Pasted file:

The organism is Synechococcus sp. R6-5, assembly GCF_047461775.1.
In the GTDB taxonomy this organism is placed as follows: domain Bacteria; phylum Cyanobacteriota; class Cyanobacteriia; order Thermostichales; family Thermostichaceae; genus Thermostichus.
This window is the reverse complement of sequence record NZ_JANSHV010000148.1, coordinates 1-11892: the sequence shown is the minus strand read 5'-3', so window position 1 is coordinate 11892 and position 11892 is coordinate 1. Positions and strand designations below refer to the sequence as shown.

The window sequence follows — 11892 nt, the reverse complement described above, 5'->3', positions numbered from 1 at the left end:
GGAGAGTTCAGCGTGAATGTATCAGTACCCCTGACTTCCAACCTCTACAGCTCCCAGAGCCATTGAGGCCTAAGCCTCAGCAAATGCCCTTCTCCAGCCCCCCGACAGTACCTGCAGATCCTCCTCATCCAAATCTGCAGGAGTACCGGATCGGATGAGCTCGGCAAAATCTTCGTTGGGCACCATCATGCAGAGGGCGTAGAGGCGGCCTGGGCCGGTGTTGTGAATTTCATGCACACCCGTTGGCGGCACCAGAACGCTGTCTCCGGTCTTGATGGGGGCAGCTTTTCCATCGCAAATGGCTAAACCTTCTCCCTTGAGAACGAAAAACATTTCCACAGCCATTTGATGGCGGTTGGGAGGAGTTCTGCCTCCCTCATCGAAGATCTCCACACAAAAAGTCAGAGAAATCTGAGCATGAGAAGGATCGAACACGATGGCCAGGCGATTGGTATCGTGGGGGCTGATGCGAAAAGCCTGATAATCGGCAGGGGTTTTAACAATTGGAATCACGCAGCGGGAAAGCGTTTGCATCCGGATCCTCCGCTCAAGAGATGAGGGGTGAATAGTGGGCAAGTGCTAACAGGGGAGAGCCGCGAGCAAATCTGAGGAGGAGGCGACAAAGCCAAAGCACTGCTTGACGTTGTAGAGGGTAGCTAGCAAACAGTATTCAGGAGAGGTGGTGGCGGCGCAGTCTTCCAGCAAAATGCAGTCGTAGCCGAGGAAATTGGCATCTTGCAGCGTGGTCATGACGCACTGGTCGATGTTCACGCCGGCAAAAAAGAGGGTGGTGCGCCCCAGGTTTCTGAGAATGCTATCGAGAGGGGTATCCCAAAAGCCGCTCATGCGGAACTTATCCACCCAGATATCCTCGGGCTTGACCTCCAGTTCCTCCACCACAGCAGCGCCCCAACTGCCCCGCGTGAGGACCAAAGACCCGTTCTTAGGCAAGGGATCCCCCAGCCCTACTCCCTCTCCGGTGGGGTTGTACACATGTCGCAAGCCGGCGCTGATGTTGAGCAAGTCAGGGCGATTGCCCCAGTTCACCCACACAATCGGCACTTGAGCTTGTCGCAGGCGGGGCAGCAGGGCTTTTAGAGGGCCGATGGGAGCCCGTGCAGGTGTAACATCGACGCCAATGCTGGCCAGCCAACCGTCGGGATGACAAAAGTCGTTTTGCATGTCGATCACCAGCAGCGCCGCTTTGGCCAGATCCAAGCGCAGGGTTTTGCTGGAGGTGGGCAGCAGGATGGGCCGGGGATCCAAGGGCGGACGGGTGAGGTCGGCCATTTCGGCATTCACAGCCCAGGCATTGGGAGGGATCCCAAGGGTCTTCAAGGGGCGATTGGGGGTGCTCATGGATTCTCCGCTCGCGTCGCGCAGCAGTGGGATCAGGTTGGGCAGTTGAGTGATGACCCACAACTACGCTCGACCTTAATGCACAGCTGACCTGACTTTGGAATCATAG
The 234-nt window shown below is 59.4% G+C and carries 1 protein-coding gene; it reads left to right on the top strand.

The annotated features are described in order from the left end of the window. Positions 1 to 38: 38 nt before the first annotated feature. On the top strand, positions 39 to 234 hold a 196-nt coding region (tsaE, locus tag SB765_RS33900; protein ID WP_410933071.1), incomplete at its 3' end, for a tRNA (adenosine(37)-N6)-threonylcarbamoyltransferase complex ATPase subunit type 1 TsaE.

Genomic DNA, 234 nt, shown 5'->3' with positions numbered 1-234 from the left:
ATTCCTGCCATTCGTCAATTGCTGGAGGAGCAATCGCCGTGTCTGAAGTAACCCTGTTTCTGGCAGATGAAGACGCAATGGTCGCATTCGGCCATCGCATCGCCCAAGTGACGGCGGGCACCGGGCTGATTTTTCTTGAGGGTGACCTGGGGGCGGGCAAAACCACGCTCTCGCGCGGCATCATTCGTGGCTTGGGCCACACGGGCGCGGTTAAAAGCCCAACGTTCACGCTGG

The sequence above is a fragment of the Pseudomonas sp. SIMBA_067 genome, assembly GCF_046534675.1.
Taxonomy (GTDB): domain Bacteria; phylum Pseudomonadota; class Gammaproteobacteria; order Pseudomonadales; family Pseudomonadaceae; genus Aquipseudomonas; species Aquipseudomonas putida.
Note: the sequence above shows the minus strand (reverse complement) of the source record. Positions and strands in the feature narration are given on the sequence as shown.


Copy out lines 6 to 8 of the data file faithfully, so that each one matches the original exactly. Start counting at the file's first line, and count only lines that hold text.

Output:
The 234-nt window shown below is 59.4% G+C and carries 1 protein-coding gene; it reads left to right on the top strand.

The annotated features are described in order from the left end of the window. Positions 1 to 38: 38 nt before the first annotated feature. On the top strand, positions 39 to 234 hold a 196-nt coding region (tsaE, locus tag SB765_RS33900; protein ID WP_410933071.1), incomplete at its 3' end, for a tRNA (adenosine(37)-N6)-threonylcarbamoyltransferase complex ATPase subunit type 1 TsaE.

Genomic DNA, 234 nt, shown 5'->3' with positions numbered 1-234 from the left: